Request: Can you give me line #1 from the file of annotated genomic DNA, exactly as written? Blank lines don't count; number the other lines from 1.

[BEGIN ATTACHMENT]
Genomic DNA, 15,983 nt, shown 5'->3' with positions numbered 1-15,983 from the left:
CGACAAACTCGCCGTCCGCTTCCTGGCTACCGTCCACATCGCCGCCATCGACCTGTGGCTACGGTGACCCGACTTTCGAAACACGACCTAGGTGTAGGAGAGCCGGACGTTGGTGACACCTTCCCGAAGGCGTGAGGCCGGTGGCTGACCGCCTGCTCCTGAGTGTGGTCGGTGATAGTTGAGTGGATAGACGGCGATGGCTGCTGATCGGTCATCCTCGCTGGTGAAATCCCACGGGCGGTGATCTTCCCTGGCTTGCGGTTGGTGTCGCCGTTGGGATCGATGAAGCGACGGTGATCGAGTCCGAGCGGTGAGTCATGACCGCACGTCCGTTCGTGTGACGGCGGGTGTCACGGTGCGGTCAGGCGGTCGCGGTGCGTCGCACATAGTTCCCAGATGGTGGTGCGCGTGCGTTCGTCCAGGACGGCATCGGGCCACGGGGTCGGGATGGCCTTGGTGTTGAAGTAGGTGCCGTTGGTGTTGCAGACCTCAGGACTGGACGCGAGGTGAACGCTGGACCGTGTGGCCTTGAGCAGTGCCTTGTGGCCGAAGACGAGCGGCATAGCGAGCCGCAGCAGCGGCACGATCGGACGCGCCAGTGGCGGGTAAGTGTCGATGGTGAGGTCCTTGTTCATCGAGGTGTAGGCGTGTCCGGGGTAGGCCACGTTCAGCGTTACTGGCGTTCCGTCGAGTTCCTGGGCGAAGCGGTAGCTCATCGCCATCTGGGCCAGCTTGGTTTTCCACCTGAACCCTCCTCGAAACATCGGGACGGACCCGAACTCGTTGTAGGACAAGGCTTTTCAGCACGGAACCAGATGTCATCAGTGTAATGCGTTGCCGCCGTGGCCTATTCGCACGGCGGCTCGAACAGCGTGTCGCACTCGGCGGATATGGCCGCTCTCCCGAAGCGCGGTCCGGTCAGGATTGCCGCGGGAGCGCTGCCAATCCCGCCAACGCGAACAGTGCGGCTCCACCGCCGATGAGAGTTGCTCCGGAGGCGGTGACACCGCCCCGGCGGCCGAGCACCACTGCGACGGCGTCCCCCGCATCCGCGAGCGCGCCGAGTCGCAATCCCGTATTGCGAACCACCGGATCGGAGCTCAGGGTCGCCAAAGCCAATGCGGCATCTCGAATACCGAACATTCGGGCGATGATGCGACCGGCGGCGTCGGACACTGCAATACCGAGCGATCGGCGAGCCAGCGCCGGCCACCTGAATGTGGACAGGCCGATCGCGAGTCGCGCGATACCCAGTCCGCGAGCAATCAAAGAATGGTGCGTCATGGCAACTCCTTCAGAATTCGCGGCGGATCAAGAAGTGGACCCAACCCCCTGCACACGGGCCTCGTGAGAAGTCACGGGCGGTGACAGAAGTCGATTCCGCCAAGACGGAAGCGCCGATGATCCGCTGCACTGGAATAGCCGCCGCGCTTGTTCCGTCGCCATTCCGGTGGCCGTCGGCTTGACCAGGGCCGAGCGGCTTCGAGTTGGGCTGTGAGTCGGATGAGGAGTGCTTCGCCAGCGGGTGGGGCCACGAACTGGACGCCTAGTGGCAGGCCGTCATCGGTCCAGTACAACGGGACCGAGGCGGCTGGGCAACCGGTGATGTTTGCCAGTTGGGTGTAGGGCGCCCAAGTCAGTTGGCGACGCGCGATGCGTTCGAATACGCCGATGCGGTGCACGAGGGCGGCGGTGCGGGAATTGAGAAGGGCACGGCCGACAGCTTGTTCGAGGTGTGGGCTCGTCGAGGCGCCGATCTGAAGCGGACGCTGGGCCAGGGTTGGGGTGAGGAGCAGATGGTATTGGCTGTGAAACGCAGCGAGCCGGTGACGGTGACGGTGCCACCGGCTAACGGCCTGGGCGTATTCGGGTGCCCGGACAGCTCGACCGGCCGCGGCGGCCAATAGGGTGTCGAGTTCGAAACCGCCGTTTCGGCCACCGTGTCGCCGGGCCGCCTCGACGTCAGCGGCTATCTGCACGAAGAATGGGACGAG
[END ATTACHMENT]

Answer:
Genomic DNA, 15,983 nt, shown 5'->3' with positions numbered 1-15,983 from the left: